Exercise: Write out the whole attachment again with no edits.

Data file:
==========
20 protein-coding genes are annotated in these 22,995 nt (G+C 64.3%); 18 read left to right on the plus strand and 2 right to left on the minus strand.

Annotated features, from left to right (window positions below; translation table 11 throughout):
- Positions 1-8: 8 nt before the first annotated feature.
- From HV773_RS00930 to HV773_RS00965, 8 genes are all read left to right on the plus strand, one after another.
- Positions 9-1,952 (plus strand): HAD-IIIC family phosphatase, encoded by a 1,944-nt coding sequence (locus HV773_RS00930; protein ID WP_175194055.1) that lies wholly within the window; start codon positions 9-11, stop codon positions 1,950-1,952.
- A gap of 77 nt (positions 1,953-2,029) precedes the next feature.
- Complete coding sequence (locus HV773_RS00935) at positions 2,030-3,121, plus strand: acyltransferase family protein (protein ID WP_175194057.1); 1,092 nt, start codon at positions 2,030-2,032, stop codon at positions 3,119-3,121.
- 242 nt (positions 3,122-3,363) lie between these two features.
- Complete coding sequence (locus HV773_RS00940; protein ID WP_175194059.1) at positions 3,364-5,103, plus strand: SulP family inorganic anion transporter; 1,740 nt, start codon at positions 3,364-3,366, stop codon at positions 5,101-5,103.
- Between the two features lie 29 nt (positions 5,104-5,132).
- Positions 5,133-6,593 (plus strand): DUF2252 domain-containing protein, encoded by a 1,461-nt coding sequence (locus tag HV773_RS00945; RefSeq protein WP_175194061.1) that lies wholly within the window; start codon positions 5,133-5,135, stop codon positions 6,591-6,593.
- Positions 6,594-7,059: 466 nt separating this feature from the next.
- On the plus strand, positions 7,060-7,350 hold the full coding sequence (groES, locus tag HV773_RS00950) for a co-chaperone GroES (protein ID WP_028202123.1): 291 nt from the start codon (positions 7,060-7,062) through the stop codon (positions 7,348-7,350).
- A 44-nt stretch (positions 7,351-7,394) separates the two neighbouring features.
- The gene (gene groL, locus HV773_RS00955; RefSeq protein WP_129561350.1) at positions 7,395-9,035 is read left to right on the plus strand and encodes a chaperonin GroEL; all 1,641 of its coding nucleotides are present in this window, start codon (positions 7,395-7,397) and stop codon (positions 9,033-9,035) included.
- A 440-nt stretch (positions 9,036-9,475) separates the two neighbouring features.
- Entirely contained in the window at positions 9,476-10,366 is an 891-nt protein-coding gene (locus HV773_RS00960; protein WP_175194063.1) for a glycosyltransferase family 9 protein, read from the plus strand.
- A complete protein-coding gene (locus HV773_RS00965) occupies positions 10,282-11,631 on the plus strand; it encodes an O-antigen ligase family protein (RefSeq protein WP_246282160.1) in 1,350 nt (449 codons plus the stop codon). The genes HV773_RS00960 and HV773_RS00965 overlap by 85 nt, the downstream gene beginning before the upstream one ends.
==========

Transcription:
20 protein-coding genes are annotated in these 22,995 nt (G+C 64.3%); 18 read left to right on the plus strand and 2 right to left on the minus strand.

Annotated features, from left to right (window positions below; translation table 11 throughout):
- Positions 1-8: 8 nt before the first annotated feature.
- From HV773_RS00930 to HV773_RS00965, 8 genes are all read left to right on the plus strand, one after another.
- Positions 9-1,952 (plus strand): HAD-IIIC family phosphatase, encoded by a 1,944-nt coding sequence (locus HV773_RS00930; protein ID WP_175194055.1) that lies wholly within the window; start codon positions 9-11, stop codon positions 1,950-1,952.
- A gap of 77 nt (positions 1,953-2,029) precedes the next feature.
- Complete coding sequence (locus HV773_RS00935) at positions 2,030-3,121, plus strand: acyltransferase family protein (protein ID WP_175194057.1); 1,092 nt, start codon at positions 2,030-2,032, stop codon at positions 3,119-3,121.
- 242 nt (positions 3,122-3,363) lie between these two features.
- Complete coding sequence (locus HV773_RS00940; protein ID WP_175194059.1) at positions 3,364-5,103, plus strand: SulP family inorganic anion transporter; 1,740 nt, start codon at positions 3,364-3,366, stop codon at positions 5,101-5,103.
- Between the two features lie 29 nt (positions 5,104-5,132).
- Positions 5,133-6,593 (plus strand): DUF2252 domain-containing protein, encoded by a 1,461-nt coding sequence (locus tag HV773_RS00945; RefSeq protein WP_175194061.1) that lies wholly within the window; start codon positions 5,133-5,135, stop codon positions 6,591-6,593.
- Positions 6,594-7,059: 466 nt separating this feature from the next.
- On the plus strand, positions 7,060-7,350 hold the full coding sequence (groES, locus tag HV773_RS00950) for a co-chaperone GroES (protein ID WP_028202123.1): 291 nt from the start codon (positions 7,060-7,062) through the stop codon (positions 7,348-7,350).
- A 44-nt stretch (positions 7,351-7,394) separates the two neighbouring features.
- The gene (gene groL, locus HV773_RS00955; RefSeq protein WP_129561350.1) at positions 7,395-9,035 is read left to right on the plus strand and encodes a chaperonin GroEL; all 1,641 of its coding nucleotides are present in this window, start codon (positions 7,395-7,397) and stop codon (positions 9,033-9,035) included.
- A 440-nt stretch (positions 9,036-9,475) separates the two neighbouring features.
- Entirely contained in the window at positions 9,476-10,366 is an 891-nt protein-coding gene (locus HV773_RS00960; protein WP_175194063.1) for a glycosyltransferase family 9 protein, read from the plus strand.
- A complete protein-coding gene (locus HV773_RS00965) occupies positions 10,282-11,631 on the plus strand; it encodes an O-antigen ligase family protein (RefSeq protein WP_246282160.1) in 1,350 nt (449 codons plus the stop codon). The genes HV773_RS00960 and HV773_RS00965 overlap by 85 nt, the downstream gene beginning before the upstream one ends.